Value stocks are shares in companies that are undervalued. A company can be undervalued for any number of reasons – bad press, lower earnings in a quarter, or simply a rough year. However, if you ascertain that the underlying business is sound, using technical and fundamental analysis, then the stock price will bounce back in time.

The logic behind value stocks is simple – you find an undervalued stock and buy it, the price corrects itself after some time, and you’re free to then sell the shares and pocket the difference as profit.

Growth vs Value Stock Characteristics
Growth and value stocks differ in several key ways.

Blue-Chip Stocks 🔵

Blue-chip stocks are stocks that belong to internationally-recognized, high-cap companies that are usually leaders in their respective businesses. These companies are stable, have been in business for a long time, and show consistent earnings.

Blue-chip stocks belong to household names – think Unilever (ULVR), BP (BP), GlaxoSmithKline (GSK), and Diageo (DGE). These stocks can be found in the FTSE 100 index.

However, don’t be fooled into thinking that investing in blue-chip stocks is risk-free – it isn’t. Even large companies make mistakes, and their share prices can drop just the same as with smaller companies. Just recently, the FTSE 100 index saw a small drop due to fears of inflation, for example.

Penny Stocks 🦐

Penny stocks are stocks that belong to unproven, small-cap businesses. There isn’t a universally-accepted definition of what constitutes a penny stock – however, in the UK, the term is generally held to mean stocks that trade for under £1 per share.

Penny stocks are volatile, risky, and prone to huge swings in share price. However, they can be extremely profitable – provided that you know what you are doing. We would counsel beginner investors to stay away from them – penny stocks require years of experience, and shouldn’t even be considered an option until you’ve mastered the more mainstream methods of investing.

Dividend Stocks 💸

Dividends are small payments that companies pay out to shareholders. They can be a one-time thing or a regular occurrence, depending on the company in question.

Many large companies that have high, consistent earnings pay out dividends once a year, or even more often. Some companies even have decades’ long histories of raising their dividends each year. Dividend stocks give you a nice base of passive income. 

In fact, the British tax system has a yearly dividend allowance – which is the amount of dividends that you can accrue each year without being taxed on them. For 2021, the dividend allowance is £2,000 – although it used to be £5,000 just a couple of years ago. Some recent events regarding dividends suggest that they are likely to perform well for the rest of the year.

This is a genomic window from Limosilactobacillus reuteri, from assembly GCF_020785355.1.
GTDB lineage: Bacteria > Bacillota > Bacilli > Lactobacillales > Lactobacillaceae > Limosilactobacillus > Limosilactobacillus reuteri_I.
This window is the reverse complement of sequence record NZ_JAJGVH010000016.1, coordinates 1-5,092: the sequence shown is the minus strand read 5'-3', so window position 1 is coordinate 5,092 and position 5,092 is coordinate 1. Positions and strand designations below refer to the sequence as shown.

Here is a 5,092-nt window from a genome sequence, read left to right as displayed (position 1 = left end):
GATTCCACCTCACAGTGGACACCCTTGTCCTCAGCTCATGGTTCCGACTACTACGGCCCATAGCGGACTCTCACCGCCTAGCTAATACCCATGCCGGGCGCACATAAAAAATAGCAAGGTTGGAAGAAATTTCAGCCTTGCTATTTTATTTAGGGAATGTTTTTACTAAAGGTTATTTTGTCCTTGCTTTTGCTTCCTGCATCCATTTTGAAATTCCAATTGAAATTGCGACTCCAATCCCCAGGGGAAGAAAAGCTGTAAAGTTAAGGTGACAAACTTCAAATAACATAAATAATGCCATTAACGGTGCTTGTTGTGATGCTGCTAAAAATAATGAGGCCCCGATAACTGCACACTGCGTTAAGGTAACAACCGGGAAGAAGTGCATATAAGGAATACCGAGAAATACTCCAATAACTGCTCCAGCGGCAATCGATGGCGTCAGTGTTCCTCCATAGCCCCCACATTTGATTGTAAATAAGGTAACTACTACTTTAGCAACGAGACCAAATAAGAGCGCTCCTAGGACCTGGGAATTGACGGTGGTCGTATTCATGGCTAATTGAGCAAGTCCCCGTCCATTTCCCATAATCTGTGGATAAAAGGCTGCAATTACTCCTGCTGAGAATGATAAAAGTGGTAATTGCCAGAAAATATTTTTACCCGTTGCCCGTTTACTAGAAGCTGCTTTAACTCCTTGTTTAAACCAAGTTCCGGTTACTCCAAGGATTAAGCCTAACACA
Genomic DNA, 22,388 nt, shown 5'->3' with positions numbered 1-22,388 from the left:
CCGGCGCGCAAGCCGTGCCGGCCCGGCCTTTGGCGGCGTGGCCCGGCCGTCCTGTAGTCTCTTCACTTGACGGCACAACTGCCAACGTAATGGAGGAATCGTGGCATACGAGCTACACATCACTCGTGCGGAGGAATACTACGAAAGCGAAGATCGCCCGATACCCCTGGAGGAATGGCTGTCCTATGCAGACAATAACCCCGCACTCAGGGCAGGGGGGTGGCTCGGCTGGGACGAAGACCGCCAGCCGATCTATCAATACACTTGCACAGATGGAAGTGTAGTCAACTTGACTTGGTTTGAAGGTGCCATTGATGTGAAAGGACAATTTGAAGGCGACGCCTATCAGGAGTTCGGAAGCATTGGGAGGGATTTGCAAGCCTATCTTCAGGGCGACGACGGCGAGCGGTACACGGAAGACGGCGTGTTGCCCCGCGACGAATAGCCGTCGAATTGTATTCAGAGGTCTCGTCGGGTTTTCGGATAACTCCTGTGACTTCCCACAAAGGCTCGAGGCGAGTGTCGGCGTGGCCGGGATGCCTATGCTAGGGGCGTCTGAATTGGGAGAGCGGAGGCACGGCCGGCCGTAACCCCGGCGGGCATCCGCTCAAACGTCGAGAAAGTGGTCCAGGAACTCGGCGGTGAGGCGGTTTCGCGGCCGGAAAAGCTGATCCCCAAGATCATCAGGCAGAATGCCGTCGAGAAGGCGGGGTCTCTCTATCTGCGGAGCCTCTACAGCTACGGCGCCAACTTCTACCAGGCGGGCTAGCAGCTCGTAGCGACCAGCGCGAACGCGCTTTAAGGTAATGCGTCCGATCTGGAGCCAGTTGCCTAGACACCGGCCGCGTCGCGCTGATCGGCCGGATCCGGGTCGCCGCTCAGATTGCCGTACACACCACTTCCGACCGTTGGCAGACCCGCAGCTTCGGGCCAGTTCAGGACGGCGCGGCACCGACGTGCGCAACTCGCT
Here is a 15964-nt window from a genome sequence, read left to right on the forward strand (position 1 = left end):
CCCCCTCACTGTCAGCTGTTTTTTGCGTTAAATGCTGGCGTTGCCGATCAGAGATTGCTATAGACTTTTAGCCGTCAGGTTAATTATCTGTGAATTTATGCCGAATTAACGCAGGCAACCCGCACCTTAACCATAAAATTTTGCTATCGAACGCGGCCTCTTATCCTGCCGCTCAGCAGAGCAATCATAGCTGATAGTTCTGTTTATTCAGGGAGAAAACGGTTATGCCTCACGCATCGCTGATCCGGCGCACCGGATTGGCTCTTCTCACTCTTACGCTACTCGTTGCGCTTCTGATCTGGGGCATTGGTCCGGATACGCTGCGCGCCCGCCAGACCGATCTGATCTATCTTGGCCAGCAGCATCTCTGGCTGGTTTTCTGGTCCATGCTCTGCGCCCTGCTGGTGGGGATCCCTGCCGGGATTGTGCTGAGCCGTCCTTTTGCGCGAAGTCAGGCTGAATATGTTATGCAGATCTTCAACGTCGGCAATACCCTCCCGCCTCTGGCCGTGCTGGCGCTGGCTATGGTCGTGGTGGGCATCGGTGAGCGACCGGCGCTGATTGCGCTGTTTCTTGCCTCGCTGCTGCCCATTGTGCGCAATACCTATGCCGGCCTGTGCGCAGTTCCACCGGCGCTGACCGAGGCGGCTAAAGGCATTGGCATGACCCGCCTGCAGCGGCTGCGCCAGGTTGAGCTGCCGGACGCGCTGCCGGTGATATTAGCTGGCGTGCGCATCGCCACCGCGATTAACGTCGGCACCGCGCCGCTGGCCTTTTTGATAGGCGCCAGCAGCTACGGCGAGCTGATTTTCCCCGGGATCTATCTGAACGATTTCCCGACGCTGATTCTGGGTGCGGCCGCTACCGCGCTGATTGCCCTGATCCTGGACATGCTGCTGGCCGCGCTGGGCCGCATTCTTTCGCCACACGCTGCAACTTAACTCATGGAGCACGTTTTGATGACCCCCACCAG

Buying Foreign Shares from the UK 🌎

The LSE is a large stock exchange, full of interesting opportunities – but you shouldn’t narrow your horizons. It is quite possible – easy, in fact, to invest in foreign shares from the UK.

Access to the NYSE, NASDAQ, and other international stock exchanges allows you to diversify more easily and will allow you to access some of the most talked-about stocks in the world. So, how do you go about buying foreign shares?

It’s simple – you have two choices. Either you can use an international broker, as they offer access to global markets, or use a UK-based broker and trade foreign shares indirectly by using CFDs.

So, are these two approaches more or less the same? No – in fact, they’re quite different. CFDs are complicated, risky investments – beginners shouldn’t even try to make money this way, and even most seasoned investors take on huge risks when they trade CFDs. Because of this, we recommend staying away from this type of investing.

While some UK-based brokers do offer access to US stocks, recent events, such as Freetrade halting purchases of US stocks raises the question of whether they are reliable or not. For now, we would steer clear of buying foreign shares this way.

International brokers, on the other hand, operate in the same way as UK-based brokers do. The idea of investing in foreign markets might seem intimidating to you if you’re a beginner – but there’s no reason to worry. A lot of international brokers, such as TradeStation, are quite beginner-friendly and accessible while still allowing you to trade foreign shares. 

While we can’t say for certain whether or not international brokers are the way to go for you, the fact that they offer access to other stock exchanges is a big advantage in their favour.

How to Start Trading Shares in the UK 🏁

Before you can actually get down to trading shares on the LSE, you’re going to have to take care of a couple of things first.

First, you’re going to need to open a brokerage account. Although it is possible to buy shares in the UK without using a broker, it is far too impractical for most purposes. Thankfully, the account application process can be done entirely online and isn’t too time-consuming. Waiting for your account to get approved, however, can take up to a fortnight.

To jump straight into it, eToro and Interactive Brokers are both very popular in the UK. eToro has a copytrading feature which is incredibly popular among new traders. Interactive Brokers has powerful tools and technology that veteran traders love: